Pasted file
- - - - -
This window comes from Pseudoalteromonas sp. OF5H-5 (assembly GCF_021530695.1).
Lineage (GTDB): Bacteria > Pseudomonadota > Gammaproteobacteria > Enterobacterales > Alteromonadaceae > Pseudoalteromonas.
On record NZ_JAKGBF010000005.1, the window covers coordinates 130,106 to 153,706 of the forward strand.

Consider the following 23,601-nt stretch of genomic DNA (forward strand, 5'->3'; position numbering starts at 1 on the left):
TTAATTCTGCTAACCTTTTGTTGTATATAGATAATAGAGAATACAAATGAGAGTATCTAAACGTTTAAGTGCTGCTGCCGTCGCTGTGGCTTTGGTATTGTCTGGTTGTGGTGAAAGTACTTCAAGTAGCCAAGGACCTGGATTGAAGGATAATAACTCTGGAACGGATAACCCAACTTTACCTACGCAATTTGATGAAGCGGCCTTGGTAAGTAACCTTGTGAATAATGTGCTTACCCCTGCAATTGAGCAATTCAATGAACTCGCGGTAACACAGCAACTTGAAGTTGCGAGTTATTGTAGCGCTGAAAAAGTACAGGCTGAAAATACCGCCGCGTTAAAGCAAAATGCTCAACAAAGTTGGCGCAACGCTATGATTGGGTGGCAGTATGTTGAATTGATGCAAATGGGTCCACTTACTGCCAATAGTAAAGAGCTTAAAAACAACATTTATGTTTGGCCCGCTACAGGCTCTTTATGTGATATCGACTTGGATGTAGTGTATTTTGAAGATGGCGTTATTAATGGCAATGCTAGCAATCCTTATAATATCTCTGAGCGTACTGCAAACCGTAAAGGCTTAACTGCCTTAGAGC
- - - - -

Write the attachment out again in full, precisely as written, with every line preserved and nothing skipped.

This window comes from Pseudoalteromonas sp. OF5H-5 (assembly GCF_021530695.1).
Lineage (GTDB): Bacteria > Pseudomonadota > Gammaproteobacteria > Enterobacterales > Alteromonadaceae > Pseudoalteromonas.
On record NZ_JAKGBF010000005.1, the window covers coordinates 130,106 to 153,706 of the forward strand.

Consider the following 23,601-nt stretch of genomic DNA (forward strand, 5'->3'; position numbering starts at 1 on the left):
TTAATTCTGCTAACCTTTTGTTGTATATAGATAATAGAGAATACAAATGAGAGTATCTAAACGTTTAAGTGCTGCTGCCGTCGCTGTGGCTTTGGTATTGTCTGGTTGTGGTGAAAGTACTTCAAGTAGCCAAGGACCTGGATTGAAGGATAATAACTCTGGAACGGATAACCCAACTTTACCTACGCAATTTGATGAAGCGGCCTTGGTAAGTAACCTTGTGAATAATGTGCTTACCCCTGCAATTGAGCAATTCAATGAACTCGCGGTAACACAGCAACTTGAAGTTGCGAGTTATTGTAGCGCTGAAAAAGTACAGGCTGAAAATACCGCCGCGTTAAAGCAAAATGCTCAACAAAGTTGGCGCAACGCTATGATTGGGTGGCAGTATGTTGAATTGATGCAAATGGGTCCACTTACTGCCAATAGTAAAGAGCTTAAAAACAACATTTATGTTTGGCCCGCTACAGGCTCTTTATGTGATATCGACTTGGATGTAGTGTATTTTGAAGATGGCGTTATTAATGGCAATGCTAGCAATCCTTATAATATCTCTGAGCGTACTGCAAACCGTAAAGGCTTAACTGCCTTAGAGC